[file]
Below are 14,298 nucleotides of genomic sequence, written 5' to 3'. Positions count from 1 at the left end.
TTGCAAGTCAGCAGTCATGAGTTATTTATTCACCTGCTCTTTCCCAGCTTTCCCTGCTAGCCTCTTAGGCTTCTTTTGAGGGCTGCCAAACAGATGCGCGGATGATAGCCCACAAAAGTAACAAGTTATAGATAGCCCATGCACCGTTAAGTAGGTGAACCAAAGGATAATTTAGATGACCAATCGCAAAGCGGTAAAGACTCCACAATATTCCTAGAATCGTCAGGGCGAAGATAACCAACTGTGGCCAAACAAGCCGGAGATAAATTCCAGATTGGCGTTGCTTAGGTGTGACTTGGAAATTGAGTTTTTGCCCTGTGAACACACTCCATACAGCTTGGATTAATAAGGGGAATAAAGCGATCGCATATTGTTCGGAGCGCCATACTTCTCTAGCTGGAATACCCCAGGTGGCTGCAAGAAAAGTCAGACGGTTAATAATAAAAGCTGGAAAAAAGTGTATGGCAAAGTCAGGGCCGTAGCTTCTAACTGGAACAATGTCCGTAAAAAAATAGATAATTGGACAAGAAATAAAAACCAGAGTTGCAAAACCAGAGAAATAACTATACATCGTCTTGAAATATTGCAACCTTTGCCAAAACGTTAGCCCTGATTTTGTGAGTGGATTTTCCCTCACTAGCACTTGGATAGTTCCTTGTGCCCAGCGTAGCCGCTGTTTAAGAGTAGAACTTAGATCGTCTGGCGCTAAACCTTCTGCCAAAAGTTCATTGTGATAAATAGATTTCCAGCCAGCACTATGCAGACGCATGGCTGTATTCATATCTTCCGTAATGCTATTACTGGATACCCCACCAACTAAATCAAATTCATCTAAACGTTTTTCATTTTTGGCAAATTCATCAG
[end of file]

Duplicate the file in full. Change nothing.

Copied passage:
Below are 14,298 nucleotides of genomic sequence, written 5' to 3'. Positions count from 1 at the left end.
TTGCAAGTCAGCAGTCATGAGTTATTTATTCACCTGCTCTTTCCCAGCTTTCCCTGCTAGCCTCTTAGGCTTCTTTTGAGGGCTGCCAAACAGATGCGCGGATGATAGCCCACAAAAGTAACAAGTTATAGATAGCCCATGCACCGTTAAGTAGGTGAACCAAAGGATAATTTAGATGACCAATCGCAAAGCGGTAAAGACTCCACAATATTCCTAGAATCGTCAGGGCGAAGATAACCAACTGTGGCCAAACAAGCCGGAGATAAATTCCAGATTGGCGTTGCTTAGGTGTGACTTGGAAATTGAGTTTTTGCCCTGTGAACACACTCCATACAGCTTGGATTAATAAGGGGAATAAAGCGATCGCATATTGTTCGGAGCGCCATACTTCTCTAGCTGGAATACCCCAGGTGGCTGCAAGAAAAGTCAGACGGTTAATAATAAAAGCTGGAAAAAAGTGTATGGCAAAGTCAGGGCCGTAGCTTCTAACTGGAACAATGTCCGTAAAAAAATAGATAATTGGACAAGAAATAAAAACCAGAGTTGCAAAACCAGAGAAATAACTATACATCGTCTTGAAATATTGCAACCTTTGCCAAAACGTTAGCCCTGATTTTGTGAGTGGATTTTCCCTCACTAGCACTTGGATAGTTCCTTGTGCCCAGCGTAGCCGCTGTTTAAGAGTAGAACTTAGATCGTCTGGCGCTAAACCTTCTGCCAAAAGTTCATTGTGATAAATAGATTTCCAGCCAGCACTATGCAGACGCATGGCTGTATTCATATCTTCCGTAATGCTATTACTGGATACCCCACCAACTAAATCAAATTCATCTAAACGTTTTTCATTTTTGGCAAATTCATCAG